While we haven’t done as much hiking this year as last, the good news is Scott’s daughter is now at an age (almost six) where she, and hence her mother, can join us on some of our adventures.
The trick is not the elevation, as kids like to climb things, but rather the length of the excursion. So it was that the first hike of the year saw us revisiting Pawtuckaway’s South Mountain, just via a different, steeper yet shorter (0.4 miles), back route known as Tower Trail.
Getting to the trailhead was an adventure in itself as we wound our way along a seemingly never-ending, very bumpy/rutted dirt road. At one point — which turned out to be a bit scary for the little one — we were practically driving thru a beaver-dammed marsh as the water came right up to the edge of the road on either side. Unfortunately, I have no pictures from this part of the trip, but here’s a sampling of the hike itself.
beautiful deep woods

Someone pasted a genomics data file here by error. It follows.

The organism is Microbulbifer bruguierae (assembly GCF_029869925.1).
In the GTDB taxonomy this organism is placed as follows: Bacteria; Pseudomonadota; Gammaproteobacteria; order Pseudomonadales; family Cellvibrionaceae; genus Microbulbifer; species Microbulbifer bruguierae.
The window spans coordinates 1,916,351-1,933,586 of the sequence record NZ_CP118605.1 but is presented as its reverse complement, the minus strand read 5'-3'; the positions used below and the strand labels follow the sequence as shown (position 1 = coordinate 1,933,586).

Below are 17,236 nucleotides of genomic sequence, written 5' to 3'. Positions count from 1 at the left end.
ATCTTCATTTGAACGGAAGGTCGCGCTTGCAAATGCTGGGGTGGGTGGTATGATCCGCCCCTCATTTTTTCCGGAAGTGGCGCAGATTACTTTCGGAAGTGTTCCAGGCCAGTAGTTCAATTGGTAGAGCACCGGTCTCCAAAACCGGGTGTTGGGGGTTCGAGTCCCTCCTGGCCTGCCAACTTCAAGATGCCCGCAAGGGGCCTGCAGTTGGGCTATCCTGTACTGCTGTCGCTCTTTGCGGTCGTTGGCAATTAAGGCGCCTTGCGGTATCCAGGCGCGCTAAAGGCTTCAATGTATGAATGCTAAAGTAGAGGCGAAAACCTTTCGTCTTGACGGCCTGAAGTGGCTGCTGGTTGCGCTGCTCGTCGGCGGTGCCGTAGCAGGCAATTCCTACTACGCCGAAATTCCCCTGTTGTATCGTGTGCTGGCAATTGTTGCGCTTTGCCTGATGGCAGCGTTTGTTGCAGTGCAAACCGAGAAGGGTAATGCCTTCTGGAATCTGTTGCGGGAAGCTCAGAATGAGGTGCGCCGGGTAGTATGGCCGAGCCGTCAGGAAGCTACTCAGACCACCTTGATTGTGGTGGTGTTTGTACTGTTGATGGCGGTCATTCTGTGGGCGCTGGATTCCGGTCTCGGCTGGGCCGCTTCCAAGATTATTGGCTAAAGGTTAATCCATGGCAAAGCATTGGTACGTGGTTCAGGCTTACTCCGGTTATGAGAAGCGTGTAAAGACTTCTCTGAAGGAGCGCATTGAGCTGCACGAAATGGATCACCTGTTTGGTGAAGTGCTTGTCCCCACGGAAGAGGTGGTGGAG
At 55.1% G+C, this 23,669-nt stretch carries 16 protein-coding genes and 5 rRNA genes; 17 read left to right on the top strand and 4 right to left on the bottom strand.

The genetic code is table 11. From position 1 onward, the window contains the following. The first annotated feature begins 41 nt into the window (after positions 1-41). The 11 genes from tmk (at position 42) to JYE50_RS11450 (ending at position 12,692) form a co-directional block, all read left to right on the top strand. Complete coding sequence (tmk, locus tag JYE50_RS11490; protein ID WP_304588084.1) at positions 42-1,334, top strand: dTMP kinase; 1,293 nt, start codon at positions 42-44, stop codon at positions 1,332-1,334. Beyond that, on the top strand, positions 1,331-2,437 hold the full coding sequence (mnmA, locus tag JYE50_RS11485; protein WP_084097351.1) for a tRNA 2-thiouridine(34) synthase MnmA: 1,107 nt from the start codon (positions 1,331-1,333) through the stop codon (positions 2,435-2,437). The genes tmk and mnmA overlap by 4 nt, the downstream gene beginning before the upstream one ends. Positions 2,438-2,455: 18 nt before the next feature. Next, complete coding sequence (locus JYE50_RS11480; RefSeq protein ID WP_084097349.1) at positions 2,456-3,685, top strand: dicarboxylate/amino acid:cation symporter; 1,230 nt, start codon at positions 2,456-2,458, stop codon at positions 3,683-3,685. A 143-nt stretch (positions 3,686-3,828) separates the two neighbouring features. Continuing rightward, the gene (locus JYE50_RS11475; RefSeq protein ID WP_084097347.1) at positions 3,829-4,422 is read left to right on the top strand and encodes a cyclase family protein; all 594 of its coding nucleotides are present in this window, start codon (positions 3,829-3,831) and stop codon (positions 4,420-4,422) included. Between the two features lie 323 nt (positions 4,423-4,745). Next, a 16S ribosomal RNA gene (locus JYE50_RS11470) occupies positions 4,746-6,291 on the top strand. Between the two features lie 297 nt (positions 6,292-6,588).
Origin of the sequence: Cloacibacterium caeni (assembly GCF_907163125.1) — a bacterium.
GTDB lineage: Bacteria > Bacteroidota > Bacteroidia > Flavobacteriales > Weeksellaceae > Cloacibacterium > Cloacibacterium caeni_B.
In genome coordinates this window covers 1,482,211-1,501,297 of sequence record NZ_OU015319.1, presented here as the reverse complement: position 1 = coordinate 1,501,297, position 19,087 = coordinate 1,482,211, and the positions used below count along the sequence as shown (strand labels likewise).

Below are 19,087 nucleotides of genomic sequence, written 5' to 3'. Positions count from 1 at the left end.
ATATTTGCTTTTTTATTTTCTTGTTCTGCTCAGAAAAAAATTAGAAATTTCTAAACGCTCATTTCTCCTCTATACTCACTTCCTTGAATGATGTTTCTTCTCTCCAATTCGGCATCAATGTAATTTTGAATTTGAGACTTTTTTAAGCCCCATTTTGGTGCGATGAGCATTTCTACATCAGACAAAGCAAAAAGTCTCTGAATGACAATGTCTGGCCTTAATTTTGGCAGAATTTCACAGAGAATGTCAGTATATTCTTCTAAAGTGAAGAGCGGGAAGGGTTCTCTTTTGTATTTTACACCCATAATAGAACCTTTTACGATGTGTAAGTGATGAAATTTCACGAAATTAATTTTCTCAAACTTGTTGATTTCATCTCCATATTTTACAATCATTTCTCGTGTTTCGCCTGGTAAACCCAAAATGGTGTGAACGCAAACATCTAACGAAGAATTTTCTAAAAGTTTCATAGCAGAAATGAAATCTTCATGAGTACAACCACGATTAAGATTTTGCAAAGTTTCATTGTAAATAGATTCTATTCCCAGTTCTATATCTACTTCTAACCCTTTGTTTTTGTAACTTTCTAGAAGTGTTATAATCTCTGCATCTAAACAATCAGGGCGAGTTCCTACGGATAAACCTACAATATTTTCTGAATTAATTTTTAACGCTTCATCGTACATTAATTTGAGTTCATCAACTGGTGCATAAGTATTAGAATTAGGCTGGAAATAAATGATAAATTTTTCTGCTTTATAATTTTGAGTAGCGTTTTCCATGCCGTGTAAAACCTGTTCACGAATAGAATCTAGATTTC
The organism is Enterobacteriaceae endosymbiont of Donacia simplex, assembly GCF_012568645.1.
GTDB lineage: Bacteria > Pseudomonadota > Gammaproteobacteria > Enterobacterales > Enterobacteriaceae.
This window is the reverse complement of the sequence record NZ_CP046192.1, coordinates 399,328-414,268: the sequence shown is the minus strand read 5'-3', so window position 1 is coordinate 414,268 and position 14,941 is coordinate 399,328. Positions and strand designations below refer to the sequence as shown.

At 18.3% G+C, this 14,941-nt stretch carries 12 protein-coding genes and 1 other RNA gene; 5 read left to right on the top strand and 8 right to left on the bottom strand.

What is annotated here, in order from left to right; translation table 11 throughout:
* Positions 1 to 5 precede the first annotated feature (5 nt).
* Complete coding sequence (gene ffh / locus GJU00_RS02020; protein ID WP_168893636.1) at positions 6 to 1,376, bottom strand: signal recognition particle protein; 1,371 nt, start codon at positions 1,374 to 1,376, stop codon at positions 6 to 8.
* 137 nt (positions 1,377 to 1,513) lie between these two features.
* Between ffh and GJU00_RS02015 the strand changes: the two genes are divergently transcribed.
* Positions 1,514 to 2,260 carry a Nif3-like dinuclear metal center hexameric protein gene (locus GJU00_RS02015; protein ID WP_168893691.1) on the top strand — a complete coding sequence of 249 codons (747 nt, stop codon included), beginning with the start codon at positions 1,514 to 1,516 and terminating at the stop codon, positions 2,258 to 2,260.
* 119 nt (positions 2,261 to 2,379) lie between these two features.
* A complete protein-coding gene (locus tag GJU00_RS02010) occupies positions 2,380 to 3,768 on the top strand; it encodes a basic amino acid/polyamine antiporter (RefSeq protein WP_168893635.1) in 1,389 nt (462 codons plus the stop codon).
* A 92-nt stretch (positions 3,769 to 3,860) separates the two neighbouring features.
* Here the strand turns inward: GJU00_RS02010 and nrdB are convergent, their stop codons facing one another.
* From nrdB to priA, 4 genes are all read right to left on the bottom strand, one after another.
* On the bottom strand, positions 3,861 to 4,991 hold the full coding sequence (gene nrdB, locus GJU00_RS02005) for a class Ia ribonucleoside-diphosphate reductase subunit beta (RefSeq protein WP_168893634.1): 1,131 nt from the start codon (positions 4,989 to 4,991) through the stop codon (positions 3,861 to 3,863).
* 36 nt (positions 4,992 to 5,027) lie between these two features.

Scott trailblazing the rocky slope
the firetower at the summit
one of the views from the tower
For the summer’s second hike, along the Boulder Field Trail, also at Pawtuckaway State Park, we stayed on more level ground and extended the time. We ended up walking out for about 45 minutes to an hour and then back the same way. The calculations were almost spot on as only the last five to ten minutes were tiring for the young’un.
after some time, you come upon a stunning body of water
complete with islands and kayakers
geese along the marshy edge
(word is great blue herons live here too)
my favorite pic (a cropped version is now my Facebook cover image)
The last picture is of one of the “glacial erratics… deposited when glacial ice melted near the end of the Ice Age.” If you look closely, you’ll see a climber about a third of the way up. The trail splits before this formation giving you the option to walk along the top. We vowed to go that way when we next make this trek.
Scott’s daughter had a blast both times and is excited to get in more hikes. Alas, the next one we have planned is Mount Sunapee with the guys, rather a more ambitious undertaking, but there will be more kid-friendly hiking in the future. If you’re looking to introduce your children to the joys of nature, the two here are a great place to start.